Category Archives: Dev Log

Tavern Tycoon Developer log #5

Published / by TerapolyInsider

With Tavern Tycoon nearing release (ETA is January, but this date is tentative as always) I figured I'd share more about the game, specifically about the humor part of the game.

So, laugh, please, like right now!

Humor in Tavern Tycoon is definitely one of the game's core components. I honestly didn't think that adding humor to a video game would be rocket science, but after trying for few weeks, I have to admit - humor is hard.

For example check out the following example of my current humor.
Two underage kids are pretending to be an adult. When exposed, they run away. I think it is a nice way to sprinkle a bit of a humor through this and it is (I think). The hard part is to deliver it right and not turn the sequence into a distraction.

doors and tiles graphics updated.

All rooms received tile and door graphics upgrade. It feels good and provides unique visual queues for each room which is awesome. Other than that, not much to be said 😀

Tavern Tycoon Developer log #4

Published / by TerapolyInsider

So, from the looks of it, the last developer log for Tavern Tycoon was posted September 2014 - about two whole years ago. I actually can't believe that this project got sided for this long. Nevertheless, let's get down to business!

Isometric view and zone construction

ttdevlog4_01Perspective camera was my first choice during prototyping, but mid-production stage, I realized that there were aspects of this camera choice that impacted gameplay in a negative way. Near edge objects were hard to distinguish visually and less screen space was getting rendered at once - effectively narrowing player vision and control. They were subtle, but were becoming more and more noticeable as more content was added. At this point, I had to make a choice to turn to the good old isometric view.

By the time I started adding room building and item placement, I was really glad that I made the switch. Honestly, the zoning system (dragging to select a rectangular area) would not have worked well with a perspective view. In retrospect, the switch was inevitable.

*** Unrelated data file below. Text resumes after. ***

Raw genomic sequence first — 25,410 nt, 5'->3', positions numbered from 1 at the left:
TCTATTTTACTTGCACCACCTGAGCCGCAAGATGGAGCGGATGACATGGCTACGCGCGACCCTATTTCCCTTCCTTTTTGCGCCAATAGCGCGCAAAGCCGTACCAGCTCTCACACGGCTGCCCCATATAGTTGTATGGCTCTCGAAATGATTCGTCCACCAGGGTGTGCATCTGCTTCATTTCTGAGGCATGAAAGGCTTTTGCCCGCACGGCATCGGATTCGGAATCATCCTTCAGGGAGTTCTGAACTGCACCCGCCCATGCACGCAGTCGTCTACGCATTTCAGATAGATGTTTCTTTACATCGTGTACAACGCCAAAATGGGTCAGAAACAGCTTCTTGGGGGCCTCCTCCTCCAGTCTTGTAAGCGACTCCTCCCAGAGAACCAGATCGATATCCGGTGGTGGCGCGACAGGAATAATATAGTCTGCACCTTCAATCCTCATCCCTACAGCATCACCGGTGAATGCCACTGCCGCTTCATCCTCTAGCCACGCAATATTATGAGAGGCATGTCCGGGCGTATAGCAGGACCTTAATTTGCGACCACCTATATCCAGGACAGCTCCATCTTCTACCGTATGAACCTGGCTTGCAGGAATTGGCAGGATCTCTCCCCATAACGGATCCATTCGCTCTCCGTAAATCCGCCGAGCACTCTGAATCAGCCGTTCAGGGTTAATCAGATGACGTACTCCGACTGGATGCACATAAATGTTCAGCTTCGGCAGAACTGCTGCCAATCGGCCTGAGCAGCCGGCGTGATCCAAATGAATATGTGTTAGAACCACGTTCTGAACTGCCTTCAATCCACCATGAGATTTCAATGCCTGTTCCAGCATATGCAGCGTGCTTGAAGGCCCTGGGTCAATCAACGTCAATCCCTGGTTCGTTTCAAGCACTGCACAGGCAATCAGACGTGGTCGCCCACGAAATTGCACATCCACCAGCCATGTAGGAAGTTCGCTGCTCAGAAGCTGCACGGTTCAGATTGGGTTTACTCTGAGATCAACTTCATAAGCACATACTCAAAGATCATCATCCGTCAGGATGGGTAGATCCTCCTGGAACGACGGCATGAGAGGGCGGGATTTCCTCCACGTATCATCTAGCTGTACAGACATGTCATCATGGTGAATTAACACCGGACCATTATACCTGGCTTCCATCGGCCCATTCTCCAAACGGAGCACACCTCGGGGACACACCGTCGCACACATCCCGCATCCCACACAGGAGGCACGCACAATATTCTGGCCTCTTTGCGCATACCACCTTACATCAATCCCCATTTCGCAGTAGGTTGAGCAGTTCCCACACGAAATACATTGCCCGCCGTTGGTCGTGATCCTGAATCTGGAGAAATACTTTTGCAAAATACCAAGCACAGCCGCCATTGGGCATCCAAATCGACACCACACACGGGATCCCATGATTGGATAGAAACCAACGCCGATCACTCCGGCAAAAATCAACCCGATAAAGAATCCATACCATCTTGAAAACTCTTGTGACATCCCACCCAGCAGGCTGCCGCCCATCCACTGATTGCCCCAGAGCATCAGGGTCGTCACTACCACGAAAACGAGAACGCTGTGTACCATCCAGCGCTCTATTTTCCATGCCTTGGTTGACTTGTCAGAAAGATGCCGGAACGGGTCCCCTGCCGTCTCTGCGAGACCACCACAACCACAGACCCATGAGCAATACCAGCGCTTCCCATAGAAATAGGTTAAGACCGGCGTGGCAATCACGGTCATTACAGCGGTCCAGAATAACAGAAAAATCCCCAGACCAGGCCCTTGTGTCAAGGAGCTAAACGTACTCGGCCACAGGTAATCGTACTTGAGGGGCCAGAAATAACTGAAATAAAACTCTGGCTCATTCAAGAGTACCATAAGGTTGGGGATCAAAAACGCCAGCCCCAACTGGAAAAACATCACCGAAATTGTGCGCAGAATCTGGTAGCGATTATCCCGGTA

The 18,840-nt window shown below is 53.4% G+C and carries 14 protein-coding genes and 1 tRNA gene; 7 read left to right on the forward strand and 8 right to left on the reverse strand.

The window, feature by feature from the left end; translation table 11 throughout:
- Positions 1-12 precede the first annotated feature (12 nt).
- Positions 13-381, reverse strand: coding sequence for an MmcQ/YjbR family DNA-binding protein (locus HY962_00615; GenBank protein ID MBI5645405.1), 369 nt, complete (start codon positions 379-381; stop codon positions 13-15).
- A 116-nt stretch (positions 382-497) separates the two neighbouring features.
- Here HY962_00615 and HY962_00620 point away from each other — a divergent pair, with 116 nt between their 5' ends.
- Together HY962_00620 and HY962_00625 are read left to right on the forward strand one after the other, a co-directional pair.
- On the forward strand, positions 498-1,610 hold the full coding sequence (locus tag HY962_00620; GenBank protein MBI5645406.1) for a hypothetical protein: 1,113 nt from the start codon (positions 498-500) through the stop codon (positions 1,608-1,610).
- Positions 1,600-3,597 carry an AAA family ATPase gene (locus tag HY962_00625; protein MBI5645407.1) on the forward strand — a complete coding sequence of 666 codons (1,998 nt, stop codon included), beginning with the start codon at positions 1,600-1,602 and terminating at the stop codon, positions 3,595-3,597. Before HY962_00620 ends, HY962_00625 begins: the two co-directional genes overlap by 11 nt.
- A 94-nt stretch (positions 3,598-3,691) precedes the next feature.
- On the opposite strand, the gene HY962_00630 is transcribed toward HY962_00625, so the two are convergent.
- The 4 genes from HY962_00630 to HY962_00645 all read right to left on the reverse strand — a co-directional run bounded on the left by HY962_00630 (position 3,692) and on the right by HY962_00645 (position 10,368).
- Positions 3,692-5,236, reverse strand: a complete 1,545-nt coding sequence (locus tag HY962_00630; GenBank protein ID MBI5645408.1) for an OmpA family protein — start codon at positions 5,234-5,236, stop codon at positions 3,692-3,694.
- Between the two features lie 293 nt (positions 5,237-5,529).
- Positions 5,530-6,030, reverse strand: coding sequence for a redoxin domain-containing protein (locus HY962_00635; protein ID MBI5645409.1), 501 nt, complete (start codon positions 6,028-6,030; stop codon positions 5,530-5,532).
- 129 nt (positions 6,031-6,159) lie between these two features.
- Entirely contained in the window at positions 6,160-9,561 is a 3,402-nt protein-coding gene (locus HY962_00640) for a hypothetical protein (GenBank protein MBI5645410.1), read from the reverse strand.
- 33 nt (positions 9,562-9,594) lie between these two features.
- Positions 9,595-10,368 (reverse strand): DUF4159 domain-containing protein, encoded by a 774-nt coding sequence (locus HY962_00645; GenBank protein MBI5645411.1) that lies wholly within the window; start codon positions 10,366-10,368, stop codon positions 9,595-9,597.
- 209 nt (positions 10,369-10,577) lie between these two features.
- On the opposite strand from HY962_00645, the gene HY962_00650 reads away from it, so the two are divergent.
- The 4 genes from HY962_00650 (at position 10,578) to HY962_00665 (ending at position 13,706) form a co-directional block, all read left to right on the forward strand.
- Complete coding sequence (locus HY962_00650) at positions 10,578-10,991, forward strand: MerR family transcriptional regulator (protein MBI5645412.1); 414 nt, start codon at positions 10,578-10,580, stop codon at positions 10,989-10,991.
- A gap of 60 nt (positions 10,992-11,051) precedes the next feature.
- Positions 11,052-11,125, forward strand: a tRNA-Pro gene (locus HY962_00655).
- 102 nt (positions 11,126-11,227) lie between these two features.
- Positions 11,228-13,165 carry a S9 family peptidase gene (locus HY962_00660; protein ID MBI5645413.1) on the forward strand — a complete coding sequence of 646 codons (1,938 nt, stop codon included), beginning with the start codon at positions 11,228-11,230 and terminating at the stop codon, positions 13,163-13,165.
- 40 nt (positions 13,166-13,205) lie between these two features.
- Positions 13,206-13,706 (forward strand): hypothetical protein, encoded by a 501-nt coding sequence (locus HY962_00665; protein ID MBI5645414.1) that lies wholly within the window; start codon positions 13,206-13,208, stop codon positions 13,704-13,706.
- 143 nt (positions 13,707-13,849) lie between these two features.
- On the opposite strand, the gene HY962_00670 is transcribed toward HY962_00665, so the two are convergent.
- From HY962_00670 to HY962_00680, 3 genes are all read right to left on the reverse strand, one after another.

And yes that dude is throwing up on the screenshot 😀


 is one of the things overlooked on many FPS games. There are couple games out there that supports mounting but that is as far as things go. DUST on the other hand, is going to go as far as we can. Right now there are six ways to hold your gun. Check the following screenshots to see what we are taking about...

screenie1Standard Grip First Person View (the new sky and shading is a bonus)

screenie5Close Grip

screenie3Handle Grip

screenie4Back Grip

Now, this is not all and only three has been shown but I think it should be enough to understanding the direction we are headed.

As for the feature itself and its uniqueness, let's be honest, having multiple animations to replicate grips is not world changing, but what if you were able to dynamically control your grip to mount your weapon? What if you were able to use a nearby tree trunk to keep your weapon stable? What if you could use your team mates shoulder to stabilize your sniper rifle? What if all this was implemented dynamically throughout the game?


To be continued on the next dev log.

D.U.S.T. Developer Log #1

Published / by TerapolyInsider

Live Rounds

Let's talk about technical stuff - bullet ricochet. As of Feb 3, the bullet ricochet model has been redone from ground up. The previous model, being "too sensitive", wasn't really a good reflection of a real life ricochet. Also, the old model was throwing off extreme bullet ricochets that did not take account of the surface friction and the velocity of the bullet at the time of impact. On another note, the new model also forced me to rewrite some of the ballistics model and merge the two under one single roof. So the ballistics model now handles the following

  1. Projection of the bullet
  2. Wind and atmospheric resistance
  3. Gravity
  4. Coriolis Effect
  5. Stabilization (based on bullet spin and grain)
  6. Tracers
  7. Dynamic penetration
  8. Suppression (Area of Effect)
  9. Impact simulation (fragmentation and ricochet)

Below is the new model, which shows from the visualization, (the red lines are for debugging visualization) how stable and accurate it is. Based on a sound mathematical model, the reflection angles and velocity are simulated in real time.